The title of the scientific paper is the "face of the paper" (Lebrun, 2007). Titles are the most read part of scientific papers, mainly because they are free for readers to peruse. As such, they must be short as possible but must show the paper's contribution (Blackwell and Martin, 2011). Along with the abstract, titles are used in indexing and keyword searches and "form a small scientific report" (Katz, 2006).
What makes for a good title of a scientific paper? It is one that has "the fewest possible words that adequately describe the contents of the paper" (Day, 1998). Lebrun (2007) lists down several qualities of good titles:
Lebrun (2007) also lists down the purpose of titles for readers:
He also lists down the purpose of titles for writers (Lebrun, 2007):
I culled from several references some tips for my students to help them write titles for their scientific papers:
Listing the author/s and addresses
Writing down the authors is one of the most contentious part of doing the scientific paper. Day (1998) says that, "[unfortunately] there are no agreed-upon rules or generally accepted conventions [in listing authors.... [Though it] is now accepted form to refer to the first author as the 'senior author' and to assume that he or she did most or all of the research." He defines authorship as:
the listing of authors [to] include those, and only those, who actively contribute to the overall design and execution of the [study].... Further, the authors should normally be listed in order of importance [to the research conducted], the first author being acknowledged as the senior author, the second author being the primary associate, the third author possibly being equivalent to the second but more likely having a lesser involvement with the work reported. Colleagues or supervisors should neither ask to have their names on manuscripts nor allow their names to be put on manuscripts reporting research which they themselves have not been intimately involved....An author of a paper [is] defined as one who takes intellectual responsibility for the research results being reported.... ¶ Each listed author should have made an important contribution to the study being reported, "important" referring to those aspects of the study which produced new information, the concept that defines an original scientific paper.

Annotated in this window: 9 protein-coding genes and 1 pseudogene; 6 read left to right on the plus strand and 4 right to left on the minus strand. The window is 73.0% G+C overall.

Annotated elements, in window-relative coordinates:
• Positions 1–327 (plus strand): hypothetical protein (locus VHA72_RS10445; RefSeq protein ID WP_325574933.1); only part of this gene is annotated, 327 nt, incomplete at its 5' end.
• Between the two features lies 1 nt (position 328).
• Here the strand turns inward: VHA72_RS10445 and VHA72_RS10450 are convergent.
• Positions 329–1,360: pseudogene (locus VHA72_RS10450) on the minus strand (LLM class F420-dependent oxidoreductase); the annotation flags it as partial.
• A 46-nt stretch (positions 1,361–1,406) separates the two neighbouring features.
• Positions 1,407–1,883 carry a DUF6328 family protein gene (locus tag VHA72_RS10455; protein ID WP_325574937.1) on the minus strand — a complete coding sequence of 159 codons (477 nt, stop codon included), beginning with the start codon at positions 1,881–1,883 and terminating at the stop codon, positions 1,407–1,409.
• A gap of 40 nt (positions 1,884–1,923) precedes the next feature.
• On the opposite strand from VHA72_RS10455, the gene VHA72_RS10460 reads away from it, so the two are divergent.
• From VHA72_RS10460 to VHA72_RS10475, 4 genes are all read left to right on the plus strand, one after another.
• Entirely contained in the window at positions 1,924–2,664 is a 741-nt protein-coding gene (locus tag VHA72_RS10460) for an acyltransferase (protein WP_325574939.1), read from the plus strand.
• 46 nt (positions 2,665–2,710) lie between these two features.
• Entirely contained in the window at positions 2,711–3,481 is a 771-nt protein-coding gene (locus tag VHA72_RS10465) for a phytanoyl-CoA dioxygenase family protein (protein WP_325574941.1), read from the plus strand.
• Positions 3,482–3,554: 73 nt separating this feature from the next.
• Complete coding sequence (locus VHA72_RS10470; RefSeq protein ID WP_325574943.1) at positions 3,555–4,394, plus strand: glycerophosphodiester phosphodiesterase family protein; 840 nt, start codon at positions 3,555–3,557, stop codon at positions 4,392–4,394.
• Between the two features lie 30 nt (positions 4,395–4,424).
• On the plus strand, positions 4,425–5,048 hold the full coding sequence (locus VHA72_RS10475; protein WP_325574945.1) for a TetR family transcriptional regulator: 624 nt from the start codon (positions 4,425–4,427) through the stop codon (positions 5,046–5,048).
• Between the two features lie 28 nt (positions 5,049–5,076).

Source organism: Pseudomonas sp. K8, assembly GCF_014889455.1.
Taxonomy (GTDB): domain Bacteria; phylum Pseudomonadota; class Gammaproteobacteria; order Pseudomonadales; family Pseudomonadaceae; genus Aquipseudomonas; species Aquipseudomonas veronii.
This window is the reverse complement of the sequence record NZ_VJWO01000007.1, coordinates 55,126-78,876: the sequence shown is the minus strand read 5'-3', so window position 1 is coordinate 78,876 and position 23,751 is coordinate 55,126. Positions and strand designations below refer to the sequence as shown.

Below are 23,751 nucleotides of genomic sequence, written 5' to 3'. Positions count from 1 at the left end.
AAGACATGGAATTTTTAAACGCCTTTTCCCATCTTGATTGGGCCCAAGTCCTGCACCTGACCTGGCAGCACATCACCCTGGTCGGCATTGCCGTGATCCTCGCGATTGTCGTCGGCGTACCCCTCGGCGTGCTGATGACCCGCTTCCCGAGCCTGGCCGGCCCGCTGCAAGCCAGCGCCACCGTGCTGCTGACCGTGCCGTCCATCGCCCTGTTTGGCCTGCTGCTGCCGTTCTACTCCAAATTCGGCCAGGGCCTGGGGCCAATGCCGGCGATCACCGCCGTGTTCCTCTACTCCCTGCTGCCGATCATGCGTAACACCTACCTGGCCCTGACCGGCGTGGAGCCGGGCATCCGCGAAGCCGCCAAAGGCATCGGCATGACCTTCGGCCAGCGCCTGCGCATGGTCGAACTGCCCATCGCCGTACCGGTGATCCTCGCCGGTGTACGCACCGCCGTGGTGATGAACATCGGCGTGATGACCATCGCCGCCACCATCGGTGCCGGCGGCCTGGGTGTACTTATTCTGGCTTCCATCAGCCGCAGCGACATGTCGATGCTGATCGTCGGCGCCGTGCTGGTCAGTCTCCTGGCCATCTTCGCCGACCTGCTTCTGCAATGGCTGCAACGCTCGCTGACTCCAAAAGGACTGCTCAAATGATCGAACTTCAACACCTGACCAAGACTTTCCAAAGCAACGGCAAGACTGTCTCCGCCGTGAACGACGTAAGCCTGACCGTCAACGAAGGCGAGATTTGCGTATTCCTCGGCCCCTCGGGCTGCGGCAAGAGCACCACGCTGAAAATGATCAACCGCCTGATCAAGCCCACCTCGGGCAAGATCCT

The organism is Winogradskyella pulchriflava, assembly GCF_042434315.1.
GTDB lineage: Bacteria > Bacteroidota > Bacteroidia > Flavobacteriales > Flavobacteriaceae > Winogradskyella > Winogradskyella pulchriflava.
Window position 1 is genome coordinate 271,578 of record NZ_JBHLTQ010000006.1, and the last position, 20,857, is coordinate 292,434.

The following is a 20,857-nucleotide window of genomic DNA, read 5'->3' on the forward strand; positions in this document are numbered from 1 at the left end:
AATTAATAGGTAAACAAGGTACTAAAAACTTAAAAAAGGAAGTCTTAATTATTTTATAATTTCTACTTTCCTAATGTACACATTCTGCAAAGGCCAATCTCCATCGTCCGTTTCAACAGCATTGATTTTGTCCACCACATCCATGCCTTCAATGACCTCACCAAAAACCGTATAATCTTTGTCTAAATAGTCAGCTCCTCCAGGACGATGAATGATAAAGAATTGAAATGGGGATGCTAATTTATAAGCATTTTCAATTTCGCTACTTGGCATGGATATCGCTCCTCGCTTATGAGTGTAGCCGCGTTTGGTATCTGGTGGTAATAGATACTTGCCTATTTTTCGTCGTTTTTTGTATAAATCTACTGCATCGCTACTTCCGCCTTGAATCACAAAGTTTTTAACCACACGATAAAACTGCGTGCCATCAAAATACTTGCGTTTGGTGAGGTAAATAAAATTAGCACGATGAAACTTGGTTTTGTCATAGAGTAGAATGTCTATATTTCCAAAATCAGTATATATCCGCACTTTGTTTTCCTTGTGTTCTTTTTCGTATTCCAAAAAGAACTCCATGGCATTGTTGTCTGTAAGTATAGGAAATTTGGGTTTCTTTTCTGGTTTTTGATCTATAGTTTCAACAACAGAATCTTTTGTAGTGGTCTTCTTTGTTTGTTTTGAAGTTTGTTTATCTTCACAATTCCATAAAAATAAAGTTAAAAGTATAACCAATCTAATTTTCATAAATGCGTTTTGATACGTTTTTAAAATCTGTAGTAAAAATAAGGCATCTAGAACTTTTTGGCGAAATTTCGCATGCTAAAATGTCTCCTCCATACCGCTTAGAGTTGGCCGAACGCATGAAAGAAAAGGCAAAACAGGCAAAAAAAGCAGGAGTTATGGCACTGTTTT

Day (1998) recommends the listing of authors by their first name, middle initial, and last name. He advises writers to follow the journal's convention in listing addresses of authors, though convention usually follows the listing of addresses of multi-authored works in the same order as the authors. ✍
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